Hakima Fatimah Ash-Shakur, known to many as Umm Tabari, will spearhead the medical aspect of this project, developing a clinic that will support the healthcare needs of members of the Malian community, with emphasis on the special needs of women and children. The people of Mali have great regard for traditional medicine and the traditional healers. This gives MHDI an excellent opportunity to develop an integrated health-care system that is unique among both governmental clinics and NGOs operating in Mali, ensuring accessibility and acceptability. Aminah, wife of Mahmoudou Sidibe, will be graduating from nursing school early next year and will be assisting in the development of MHDI . Other health-care professionals, educators and business leaders will be called upon as our project grows.
Mahmoudou Sidibe will spearhead the educational and business development aspect of MHDI. He is the son of Dr. Hamadoun Sidibé, a well known and respected figure in the Malian community in Canada. Mahmoudou has specialized in management and has worked as a consultant for a number of start-up businesses. He hopes to be able to use his knowledge and competency in the field to help young Malians develop strong business skills by initiating projects that will benefit them, their families and the country’s economy.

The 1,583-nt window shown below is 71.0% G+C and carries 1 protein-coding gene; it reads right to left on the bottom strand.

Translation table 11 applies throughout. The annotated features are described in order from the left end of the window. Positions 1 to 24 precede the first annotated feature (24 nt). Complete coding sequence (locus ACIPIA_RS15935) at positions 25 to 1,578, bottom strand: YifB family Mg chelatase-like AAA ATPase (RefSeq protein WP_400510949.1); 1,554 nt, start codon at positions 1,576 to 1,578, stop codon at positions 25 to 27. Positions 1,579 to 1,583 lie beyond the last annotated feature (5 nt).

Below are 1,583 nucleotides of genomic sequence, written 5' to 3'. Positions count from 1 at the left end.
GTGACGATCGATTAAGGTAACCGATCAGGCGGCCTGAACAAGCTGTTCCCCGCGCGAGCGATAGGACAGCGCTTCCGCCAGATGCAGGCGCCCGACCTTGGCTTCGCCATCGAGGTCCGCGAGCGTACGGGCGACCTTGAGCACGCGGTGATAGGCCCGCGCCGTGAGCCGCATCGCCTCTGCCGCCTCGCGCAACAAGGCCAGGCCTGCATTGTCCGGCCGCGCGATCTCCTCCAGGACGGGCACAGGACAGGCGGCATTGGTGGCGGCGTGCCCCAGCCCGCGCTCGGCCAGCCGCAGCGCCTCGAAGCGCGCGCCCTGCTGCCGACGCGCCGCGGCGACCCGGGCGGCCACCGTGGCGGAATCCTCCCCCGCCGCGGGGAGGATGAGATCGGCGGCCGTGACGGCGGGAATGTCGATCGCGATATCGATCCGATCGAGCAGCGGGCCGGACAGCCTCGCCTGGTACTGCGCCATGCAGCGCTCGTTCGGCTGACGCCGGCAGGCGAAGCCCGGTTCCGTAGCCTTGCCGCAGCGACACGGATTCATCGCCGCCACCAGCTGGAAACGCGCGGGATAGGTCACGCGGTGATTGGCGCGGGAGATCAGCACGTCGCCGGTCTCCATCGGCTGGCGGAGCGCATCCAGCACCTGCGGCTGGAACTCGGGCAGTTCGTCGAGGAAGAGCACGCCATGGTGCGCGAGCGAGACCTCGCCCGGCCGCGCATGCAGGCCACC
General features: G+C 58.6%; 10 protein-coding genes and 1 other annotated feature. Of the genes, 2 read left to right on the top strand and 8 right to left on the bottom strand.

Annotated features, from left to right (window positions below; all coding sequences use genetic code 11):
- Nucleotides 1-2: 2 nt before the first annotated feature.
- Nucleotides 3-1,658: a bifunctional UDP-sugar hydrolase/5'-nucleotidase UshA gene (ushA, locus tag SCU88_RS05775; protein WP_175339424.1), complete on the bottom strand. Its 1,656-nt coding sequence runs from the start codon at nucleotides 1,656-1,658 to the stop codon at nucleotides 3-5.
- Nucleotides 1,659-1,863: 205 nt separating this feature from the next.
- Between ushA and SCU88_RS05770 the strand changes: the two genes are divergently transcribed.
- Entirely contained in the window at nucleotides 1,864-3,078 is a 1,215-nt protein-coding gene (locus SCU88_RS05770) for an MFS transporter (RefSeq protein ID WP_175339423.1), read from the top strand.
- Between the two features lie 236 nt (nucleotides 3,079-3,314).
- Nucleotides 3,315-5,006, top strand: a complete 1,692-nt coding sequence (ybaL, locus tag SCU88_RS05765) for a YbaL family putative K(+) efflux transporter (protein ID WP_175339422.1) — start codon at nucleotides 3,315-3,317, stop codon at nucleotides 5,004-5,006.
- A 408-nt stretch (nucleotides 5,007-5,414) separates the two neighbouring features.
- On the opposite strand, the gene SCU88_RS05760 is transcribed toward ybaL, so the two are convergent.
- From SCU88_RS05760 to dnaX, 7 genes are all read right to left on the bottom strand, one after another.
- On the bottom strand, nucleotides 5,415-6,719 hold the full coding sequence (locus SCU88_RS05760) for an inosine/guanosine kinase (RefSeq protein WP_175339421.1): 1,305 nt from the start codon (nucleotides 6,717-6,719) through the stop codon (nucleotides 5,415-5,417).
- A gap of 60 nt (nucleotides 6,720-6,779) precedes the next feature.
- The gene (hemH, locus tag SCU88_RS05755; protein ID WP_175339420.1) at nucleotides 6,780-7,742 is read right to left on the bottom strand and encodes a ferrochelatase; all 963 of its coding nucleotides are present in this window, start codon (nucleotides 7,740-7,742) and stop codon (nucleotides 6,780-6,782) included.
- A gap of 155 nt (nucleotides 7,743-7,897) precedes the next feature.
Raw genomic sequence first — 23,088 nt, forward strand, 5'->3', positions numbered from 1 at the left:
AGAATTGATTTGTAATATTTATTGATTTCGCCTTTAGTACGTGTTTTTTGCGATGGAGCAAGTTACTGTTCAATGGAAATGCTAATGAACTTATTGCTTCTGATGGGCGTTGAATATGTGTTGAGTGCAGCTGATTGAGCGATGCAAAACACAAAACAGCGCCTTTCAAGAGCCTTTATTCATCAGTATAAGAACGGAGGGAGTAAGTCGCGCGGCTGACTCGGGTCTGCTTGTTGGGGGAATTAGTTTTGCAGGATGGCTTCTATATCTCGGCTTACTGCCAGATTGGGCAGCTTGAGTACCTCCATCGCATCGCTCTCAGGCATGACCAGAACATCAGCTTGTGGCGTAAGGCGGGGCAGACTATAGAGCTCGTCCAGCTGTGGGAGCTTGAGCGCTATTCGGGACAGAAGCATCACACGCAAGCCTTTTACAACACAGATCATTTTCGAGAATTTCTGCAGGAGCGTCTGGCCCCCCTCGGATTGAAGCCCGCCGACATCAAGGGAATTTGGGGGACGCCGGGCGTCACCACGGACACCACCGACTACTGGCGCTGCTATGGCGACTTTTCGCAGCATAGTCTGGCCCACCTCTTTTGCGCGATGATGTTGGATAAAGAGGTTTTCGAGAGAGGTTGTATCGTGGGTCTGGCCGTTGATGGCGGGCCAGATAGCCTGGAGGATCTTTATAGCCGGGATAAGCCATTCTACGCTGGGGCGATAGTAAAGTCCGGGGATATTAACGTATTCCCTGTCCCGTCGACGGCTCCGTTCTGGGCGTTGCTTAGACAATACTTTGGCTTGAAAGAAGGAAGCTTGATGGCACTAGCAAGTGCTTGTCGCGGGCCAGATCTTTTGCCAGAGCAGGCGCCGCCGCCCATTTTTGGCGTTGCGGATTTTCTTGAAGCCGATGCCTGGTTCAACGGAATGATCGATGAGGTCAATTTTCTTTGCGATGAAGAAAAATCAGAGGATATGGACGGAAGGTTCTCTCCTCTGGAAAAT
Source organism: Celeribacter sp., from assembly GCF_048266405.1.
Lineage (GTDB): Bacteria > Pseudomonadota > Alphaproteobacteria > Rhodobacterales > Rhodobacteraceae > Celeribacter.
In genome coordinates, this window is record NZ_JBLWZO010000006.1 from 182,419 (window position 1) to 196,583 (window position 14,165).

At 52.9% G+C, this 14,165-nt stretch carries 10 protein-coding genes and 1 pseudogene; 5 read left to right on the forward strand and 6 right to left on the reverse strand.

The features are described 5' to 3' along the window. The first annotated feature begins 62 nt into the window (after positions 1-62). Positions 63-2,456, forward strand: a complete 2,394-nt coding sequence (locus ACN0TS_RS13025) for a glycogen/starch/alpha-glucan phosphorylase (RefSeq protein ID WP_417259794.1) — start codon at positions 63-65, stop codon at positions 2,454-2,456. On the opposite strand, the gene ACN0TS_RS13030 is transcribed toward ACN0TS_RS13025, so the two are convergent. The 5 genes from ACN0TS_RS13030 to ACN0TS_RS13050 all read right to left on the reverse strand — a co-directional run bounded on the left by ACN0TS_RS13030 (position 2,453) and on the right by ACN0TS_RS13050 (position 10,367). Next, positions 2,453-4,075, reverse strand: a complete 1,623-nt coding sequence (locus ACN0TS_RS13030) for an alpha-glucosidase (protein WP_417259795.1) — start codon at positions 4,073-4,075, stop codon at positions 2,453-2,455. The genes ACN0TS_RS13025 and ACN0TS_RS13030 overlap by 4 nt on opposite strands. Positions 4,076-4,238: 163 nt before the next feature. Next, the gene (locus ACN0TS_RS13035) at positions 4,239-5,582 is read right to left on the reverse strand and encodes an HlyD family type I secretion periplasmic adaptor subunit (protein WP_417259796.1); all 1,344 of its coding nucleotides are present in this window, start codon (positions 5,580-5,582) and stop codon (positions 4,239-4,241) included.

As editor of the French section of The Islamic Post, Mr. Sidibe will work towards the production of an African edition and will actively be looking for local and regional journalists who can enhance the content of our French and English edition. Future plans also include printing the The Islamic Post in Africa and finding partners on the continent to distribute the newspaper to make it the new jewel of Africa.
Having worked as a translator for IQOU, The Islamic Post and Zavia Books International, Mr. Sidibe looks forward to opening an English language school, in conjunction with the business center, for those striving to learn English for their personal and professional needs or to study abroad.
“FEN NYALEN: TIGI CAMAN
(a good thing has many associates).”
“BOLONDIO KELEN TE SE KA FOI TAA
(one finger cannot pick up anything).”
These Bambara proverbs, in the language of ethnic Malians – the Bambara people, speak to the realization that the success of this mission will depend on the aid of many. We hope that when the call comes many will answer.